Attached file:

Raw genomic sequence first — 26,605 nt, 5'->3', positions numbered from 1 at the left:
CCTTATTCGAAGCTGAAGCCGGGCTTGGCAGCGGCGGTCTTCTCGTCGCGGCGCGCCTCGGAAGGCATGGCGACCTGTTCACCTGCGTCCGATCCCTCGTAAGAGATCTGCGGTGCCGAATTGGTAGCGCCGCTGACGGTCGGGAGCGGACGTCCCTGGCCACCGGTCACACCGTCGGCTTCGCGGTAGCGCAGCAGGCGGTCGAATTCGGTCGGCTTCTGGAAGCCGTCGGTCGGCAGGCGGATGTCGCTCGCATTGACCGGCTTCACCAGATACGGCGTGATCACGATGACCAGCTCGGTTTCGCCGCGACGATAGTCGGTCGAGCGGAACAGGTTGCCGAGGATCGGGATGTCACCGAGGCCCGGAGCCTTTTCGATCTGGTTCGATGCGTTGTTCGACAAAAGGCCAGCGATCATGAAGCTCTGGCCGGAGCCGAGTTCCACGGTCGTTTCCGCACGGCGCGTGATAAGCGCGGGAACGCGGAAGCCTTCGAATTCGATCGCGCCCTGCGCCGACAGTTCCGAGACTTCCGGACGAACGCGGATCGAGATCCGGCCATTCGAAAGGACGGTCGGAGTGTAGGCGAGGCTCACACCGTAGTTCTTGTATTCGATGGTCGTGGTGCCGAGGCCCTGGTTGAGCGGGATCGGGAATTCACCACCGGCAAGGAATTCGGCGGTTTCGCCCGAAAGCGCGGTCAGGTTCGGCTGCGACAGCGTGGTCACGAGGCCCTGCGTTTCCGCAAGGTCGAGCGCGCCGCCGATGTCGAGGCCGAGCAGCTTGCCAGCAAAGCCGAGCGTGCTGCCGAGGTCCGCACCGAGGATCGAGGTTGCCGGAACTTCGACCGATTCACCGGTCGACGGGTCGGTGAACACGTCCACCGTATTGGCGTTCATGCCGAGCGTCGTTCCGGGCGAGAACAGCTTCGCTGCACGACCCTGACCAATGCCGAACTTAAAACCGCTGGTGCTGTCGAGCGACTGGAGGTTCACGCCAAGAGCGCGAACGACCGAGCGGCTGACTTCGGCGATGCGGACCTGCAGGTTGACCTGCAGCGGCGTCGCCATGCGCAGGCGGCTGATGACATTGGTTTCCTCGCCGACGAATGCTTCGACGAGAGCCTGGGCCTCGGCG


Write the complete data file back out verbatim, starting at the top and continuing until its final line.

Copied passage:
Raw genomic sequence first — 26,605 nt, 5'->3', positions numbered from 1 at the left:
CCTTATTCGAAGCTGAAGCCGGGCTTGGCAGCGGCGGTCTTCTCGTCGCGGCGCGCCTCGGAAGGCATGGCGACCTGTTCACCTGCGTCCGATCCCTCGTAAGAGATCTGCGGTGCCGAATTGGTAGCGCCGCTGACGGTCGGGAGCGGACGTCCCTGGCCACCGGTCACACCGTCGGCTTCGCGGTAGCGCAGCAGGCGGTCGAATTCGGTCGGCTTCTGGAAGCCGTCGGTCGGCAGGCGGATGTCGCTCGCATTGACCGGCTTCACCAGATACGGCGTGATCACGATGACCAGCTCGGTTTCGCCGCGACGATAGTCGGTCGAGCGGAACAGGTTGCCGAGGATCGGGATGTCACCGAGGCCCGGAGCCTTTTCGATCTGGTTCGATGCGTTGTTCGACAAAAGGCCAGCGATCATGAAGCTCTGGCCGGAGCCGAGTTCCACGGTCGTTTCCGCACGGCGCGTGATAAGCGCGGGAACGCGGAAGCCTTCGAATTCGATCGCGCCCTGCGCCGACAGTTCCGAGACTTCCGGACGAACGCGGATCGAGATCCGGCCATTCGAAAGGACGGTCGGAGTGTAGGCGAGGCTCACACCGTAGTTCTTGTATTCGATGGTCGTGGTGCCGAGGCCCTGGTTGAGCGGGATCGGGAATTCACCACCGGCAAGGAATTCGGCGGTTTCGCCCGAAAGCGCGGTCAGGTTCGGCTGCGACAGCGTGGTCACGAGGCCCTGCGTTTCCGCAAGGTCGAGCGCGCCGCCGATGTCGAGGCCGAGCAGCTTGCCAGCAAAGCCGAGCGTGCTGCCGAGGTCCGCACCGAGGATCGAGGTTGCCGGAACTTCGACCGATTCACCGGTCGACGGGTCGGTGAACACGTCCACCGTATTGGCGTTCATGCCGAGCGTCGTTCCGGGCGAGAACAGCTTCGCTGCACGACCCTGACCAATGCCGAACTTAAAACCGCTGGTGCTGTCGAGCGACTGGAGGTTCACGCCAAGAGCGCGAACGACCGAGCGGCTGACTTCGGCGATGCGGACCTGCAGGTTGACCTGCAGCGGCGTCGCCATGCGCAGGCGGCTGATGACATTGGTTTCCTCGCCGACGAATGCTTCGACGAGAGCCTGGGCCTCGGCG